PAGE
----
Inspired by an excuse to indulge in spiced rum cocktails and bored with our streaming queue, my siblings and I invited out-of-town cousins over to our parents' house, broke out some of the old standbys, and started a new holiday tradition that resulted in us adding a few games to our adult Christmas lists.
Apparently, we're not alone.
"By our calculations, we are in the golden age of board games," says Kyle Engen, founder and steward of operations at the Interactive Museum of Gaming and Puzzlery.
Matthew Hudak, toys and games analyst with Euromonitor International, agrees, citing a recent market report that sales of games and puzzles grew by 15 percent in 2016. "It's something that has been bubbling up for years now, but 2016 was the most influential year for board games," he says. "It's massive. There were more than 5,000 board games introduced into the U.S. market last year."
According to Hudak, traditional board games are still the bulk of the market, but hobby board games, catered for adults, pushed the category's growth to the next level. "It's become a new go-to social activity," he adds.
There's plenty of speculation about what's driving the boom — video games, the Internet, millennials preferring to socialize at home, hygge-style — but Barry "BJ" Rozas, a lawyer from Louisiana who moonlights as a board game reviewer, says it really comes down to one thing: "Today's games are better."
Rozas, a veteran gamer who created the blog Board Game Gumbo to share his passion for hobby games, credits creative game designers with getting people excited about board games again. Some of his favorites for beginners include: Ticket to Ride, Carcassonne and Pandemic.
"Very few people ask me for Candy Land anymore," says Kathleen Donahue, whose popular game shop Labyrinth on Capitol Hill is celebrating its seventh anniversary this year. "People come in and say, 'I've been playing Pandemic lately and I love it. Do you have any other recommendations?' "
According to Donahue, one of this year's biggest sellers, Codenames, is also a perfect party game. "Everyone who came to my Christmas Eve dinner loved it," she says. "My stepson, my mom, my college roommate, my 10-year-old son."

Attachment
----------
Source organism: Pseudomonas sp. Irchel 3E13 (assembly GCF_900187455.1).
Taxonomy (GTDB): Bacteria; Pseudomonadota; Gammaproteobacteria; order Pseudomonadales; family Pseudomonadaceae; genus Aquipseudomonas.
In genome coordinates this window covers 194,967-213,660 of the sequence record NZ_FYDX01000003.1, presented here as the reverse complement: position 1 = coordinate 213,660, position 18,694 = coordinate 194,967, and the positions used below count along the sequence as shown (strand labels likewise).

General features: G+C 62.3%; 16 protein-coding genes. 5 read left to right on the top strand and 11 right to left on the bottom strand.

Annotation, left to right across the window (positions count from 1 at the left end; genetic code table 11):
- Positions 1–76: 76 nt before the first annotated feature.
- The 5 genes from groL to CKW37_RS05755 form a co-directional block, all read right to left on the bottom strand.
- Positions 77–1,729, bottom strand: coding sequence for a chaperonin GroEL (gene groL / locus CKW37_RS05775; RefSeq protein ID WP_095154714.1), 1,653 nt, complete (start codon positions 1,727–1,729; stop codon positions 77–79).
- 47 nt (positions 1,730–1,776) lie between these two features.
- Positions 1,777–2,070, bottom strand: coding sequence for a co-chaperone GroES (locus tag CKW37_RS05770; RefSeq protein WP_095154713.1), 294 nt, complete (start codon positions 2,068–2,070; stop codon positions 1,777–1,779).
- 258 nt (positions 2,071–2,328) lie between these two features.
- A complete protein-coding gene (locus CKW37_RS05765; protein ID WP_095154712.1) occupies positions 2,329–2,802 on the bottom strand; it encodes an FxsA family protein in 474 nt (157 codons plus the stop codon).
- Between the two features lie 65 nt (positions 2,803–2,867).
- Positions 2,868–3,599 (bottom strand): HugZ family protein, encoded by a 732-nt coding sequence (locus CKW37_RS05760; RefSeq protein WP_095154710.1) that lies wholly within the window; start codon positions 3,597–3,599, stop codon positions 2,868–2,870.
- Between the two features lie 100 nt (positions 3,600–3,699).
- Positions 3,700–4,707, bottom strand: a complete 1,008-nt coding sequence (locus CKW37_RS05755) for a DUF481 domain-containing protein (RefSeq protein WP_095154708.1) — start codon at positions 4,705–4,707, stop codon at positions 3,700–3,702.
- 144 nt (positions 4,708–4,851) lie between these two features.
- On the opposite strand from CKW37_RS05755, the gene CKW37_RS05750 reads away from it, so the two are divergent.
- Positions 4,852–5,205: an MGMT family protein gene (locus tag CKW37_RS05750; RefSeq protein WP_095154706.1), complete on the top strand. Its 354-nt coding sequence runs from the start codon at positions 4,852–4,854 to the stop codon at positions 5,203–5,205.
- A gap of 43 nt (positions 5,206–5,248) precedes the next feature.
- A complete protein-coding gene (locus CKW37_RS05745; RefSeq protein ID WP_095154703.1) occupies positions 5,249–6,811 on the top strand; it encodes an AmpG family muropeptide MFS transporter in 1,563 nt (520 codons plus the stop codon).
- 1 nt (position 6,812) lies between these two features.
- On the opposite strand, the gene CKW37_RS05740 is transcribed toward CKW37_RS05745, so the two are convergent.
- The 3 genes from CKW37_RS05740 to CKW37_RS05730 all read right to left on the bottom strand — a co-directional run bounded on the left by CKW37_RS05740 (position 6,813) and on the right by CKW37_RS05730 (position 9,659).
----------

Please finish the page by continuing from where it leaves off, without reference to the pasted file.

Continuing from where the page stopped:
Which leads her to one of the other benefits of incorporating a board game into your next gathering: "Games give that framework to interact with people in an easy manner," says Donahue, who hosts more than 700 gaming events each year.
"The rules have already been set up, so you can be in a social situation and relate to people on a non-superficial level without being too serious."
And that is something entertaining experts have been preaching for a long time.
"We have a library of game-related books, including six or seven that are from the '30s and '40s, on how to throw a party," says Engen, referring to his collection at the museum. "They have instructions for social 'games,' such as everyone putting each other's coat away or having everyone sit back-to-back and say something about themselves."
Fast-forward 80 years, and although old-school ice breakers may feel a little forced or awkward, a board game can be the perfect thing to bring everyone together in a fun way — especially when you're inviting friends from different circles or co-workers, says Amanda Saiontz Gluck, creator of the blog Fashionable Hostess.
Gluck recommends setting the stage for your game night in the family room with a laid-back atmosphere around comfy couches. Her No. 1 tip? Bring everything you need for the party to the coffee table and have everything accessible, so people aren't disengaging to go to the kitchen or to the bar.